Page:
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RECORD NUMBER: 13 OF 241

OLS Field Name OLS Field Data
Main Title Atlas of Stem Anatomy in Herbs, Shrubs and Trees Volume 1 / [electronic resource] :
Type EBOOK
Author Schweingruber, Fritz H.
Other Authors
Author Title of a Work
Börner, Annett.
Schulze, Ernst-Detlef.
Publisher Springer Berlin Heidelberg,
Year Published 2011
Call Number QK640
ISBN 9783642116384
Subjects Life sciences. ; Plant Ecology. ; Wood. ; Plant anatomy.
Internet Access
Description Access URL
http://dx.doi.org/10.1007/978-3-642-11638-4
Edition 1.
Collation VIII, 495 p. 2110 illus., 2104 illus. in color. online resource.
Notes
Due to license restrictions, this resource is available to EPA employees and authorized contractors only
Contents Notes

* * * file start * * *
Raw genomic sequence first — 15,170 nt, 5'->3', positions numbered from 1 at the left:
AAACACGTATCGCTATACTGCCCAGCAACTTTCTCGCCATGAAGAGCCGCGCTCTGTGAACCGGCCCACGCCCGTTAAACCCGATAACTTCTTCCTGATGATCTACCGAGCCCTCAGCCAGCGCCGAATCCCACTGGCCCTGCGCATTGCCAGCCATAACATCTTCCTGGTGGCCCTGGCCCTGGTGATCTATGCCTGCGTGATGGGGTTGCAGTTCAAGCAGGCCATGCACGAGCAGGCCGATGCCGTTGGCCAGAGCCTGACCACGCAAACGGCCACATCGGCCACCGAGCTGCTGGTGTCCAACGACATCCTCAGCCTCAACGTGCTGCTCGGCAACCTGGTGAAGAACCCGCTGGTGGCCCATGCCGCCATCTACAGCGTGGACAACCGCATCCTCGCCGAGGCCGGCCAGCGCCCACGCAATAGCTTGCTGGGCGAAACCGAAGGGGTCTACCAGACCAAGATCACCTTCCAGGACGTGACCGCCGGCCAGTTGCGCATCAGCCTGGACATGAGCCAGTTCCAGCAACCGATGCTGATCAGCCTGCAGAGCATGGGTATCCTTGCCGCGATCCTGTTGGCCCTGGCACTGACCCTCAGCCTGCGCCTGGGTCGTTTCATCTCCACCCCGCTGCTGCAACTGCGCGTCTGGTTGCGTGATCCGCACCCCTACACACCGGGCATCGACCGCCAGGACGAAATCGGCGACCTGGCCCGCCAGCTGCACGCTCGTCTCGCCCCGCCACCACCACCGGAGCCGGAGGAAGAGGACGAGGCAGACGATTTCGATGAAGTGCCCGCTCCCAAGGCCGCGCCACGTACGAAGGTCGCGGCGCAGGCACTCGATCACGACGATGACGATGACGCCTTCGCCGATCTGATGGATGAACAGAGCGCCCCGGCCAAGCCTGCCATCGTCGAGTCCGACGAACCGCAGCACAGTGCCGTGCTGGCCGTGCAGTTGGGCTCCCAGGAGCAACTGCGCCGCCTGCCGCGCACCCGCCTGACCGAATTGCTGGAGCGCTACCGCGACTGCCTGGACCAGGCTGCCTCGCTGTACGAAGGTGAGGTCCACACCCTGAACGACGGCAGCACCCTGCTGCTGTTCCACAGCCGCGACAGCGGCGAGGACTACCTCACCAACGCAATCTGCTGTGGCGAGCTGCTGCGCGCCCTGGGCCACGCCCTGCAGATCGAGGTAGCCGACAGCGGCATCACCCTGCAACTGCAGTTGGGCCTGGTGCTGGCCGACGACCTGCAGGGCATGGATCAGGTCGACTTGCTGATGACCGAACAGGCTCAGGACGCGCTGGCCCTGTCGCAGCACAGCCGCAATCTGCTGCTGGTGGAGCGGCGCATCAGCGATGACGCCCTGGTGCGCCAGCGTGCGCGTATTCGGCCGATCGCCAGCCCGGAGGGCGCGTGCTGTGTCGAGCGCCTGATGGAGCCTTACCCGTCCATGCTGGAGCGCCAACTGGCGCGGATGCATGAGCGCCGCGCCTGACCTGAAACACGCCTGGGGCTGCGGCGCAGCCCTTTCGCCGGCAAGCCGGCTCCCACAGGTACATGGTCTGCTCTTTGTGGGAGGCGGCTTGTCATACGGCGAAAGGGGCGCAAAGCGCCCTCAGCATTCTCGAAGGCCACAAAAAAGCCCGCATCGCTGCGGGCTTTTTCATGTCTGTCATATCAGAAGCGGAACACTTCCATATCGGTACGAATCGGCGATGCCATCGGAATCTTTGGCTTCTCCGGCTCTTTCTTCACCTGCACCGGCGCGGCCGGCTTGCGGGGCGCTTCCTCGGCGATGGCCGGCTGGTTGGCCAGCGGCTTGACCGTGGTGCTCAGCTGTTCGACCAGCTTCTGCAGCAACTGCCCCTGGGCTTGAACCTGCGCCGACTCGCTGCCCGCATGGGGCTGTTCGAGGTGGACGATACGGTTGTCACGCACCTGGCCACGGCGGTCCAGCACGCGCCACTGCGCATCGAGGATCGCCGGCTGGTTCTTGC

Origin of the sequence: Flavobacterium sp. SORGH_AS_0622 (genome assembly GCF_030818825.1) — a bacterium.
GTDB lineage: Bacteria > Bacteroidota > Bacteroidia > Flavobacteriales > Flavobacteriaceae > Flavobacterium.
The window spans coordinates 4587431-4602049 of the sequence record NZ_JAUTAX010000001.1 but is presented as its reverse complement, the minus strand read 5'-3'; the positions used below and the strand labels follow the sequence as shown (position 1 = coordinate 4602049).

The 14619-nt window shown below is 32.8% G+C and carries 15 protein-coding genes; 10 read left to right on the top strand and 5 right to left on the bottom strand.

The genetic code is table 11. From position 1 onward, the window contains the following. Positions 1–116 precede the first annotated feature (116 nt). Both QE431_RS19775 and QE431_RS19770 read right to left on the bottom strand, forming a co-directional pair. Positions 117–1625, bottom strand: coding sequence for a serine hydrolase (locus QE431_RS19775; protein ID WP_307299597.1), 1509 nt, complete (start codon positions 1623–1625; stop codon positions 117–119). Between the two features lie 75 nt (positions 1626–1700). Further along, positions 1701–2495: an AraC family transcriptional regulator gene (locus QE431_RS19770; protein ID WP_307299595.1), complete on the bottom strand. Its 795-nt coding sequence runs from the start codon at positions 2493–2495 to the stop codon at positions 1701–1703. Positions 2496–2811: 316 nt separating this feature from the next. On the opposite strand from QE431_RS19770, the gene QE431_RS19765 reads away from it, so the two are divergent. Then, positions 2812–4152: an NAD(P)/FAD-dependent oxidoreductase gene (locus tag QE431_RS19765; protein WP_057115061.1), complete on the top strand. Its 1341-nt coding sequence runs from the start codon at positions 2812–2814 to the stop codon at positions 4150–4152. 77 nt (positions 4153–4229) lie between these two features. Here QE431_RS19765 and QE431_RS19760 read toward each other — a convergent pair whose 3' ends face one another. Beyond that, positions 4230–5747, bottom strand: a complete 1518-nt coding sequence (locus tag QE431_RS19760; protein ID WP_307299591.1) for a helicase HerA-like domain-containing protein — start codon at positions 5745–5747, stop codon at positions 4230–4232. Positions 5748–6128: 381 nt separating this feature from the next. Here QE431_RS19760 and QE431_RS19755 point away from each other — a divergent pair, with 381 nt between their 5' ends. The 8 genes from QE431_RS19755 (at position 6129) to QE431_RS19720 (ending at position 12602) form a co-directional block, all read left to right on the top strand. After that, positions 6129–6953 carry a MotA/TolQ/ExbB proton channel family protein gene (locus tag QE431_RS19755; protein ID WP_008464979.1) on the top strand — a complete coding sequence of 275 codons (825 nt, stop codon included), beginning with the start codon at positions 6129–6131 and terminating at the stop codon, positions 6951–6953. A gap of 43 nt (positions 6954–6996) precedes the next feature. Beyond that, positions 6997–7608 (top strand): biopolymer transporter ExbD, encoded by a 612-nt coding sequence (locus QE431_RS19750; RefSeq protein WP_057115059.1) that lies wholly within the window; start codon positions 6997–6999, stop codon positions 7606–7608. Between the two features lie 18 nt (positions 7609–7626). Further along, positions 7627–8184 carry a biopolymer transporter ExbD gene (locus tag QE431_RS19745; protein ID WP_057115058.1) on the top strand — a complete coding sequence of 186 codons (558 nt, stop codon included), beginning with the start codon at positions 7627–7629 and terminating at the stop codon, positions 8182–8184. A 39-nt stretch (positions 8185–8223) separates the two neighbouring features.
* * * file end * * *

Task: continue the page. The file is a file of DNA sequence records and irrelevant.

1 Introduction -- 2 Material and Method -- 3 Vegetation and Plant Parameters -- 4 Definition of Anatomical Features.5 Monographic Descriptions: 86 familes (Aizoaceae - Zygophyllaceae) mainly belonging to the Magnolids, Eurosids I and II and Rosids. References -- Alphabetic List of Species. This work, published in two volumes, contains descriptions of the wood and bark anatomies of 3000 dicotyledonous plants of 120 families, highlighting the anatomical and phylogenetic diversity of dicotyledonous plants of the Northern Hemisphere. The first volume principally treats families of the Early Angiosperms, Eudicots, Core Eudicots and Rosids, while the second concentrates on the Asterids. Presented in Volume 1 are microsections of the xylem and phloem of herbs, shrubs and trees of 1200 species and 85 families of various life forms of the temperate zone along altitudinal gradients from the lowland at the Mediterranean coast to the alpine zone in Western Europe. The global perspective of the findings is underlined by the analysis of 500 species from the Caucasus, the Rocky Mountains and Andes, the subtropical zone on the Canary Islands, the arid zones in the Sahara, in Eurasia, Arabia and Southwest North America, and the boreal and arctic zones in Eurasia and Canada. The presence of annual rings in all life forms demonstrates that herbs and dwarf shrubs are an excellent tool for the reconstruction of annual biomass production and the interannual dynamic of plant associations. The common principle of the anatomical expression of secondary growth is a key factor in understanding evolution and adaptation processes in all life forms, from the 2 cm tall whitlow grass (Draba arctica) in the arctic to the 40 m tall beech (Fagus sylvatica) in Central European managed forests. The study opens vast fields of research for dendrochronology, wood anatomy, taxonomy and ecology.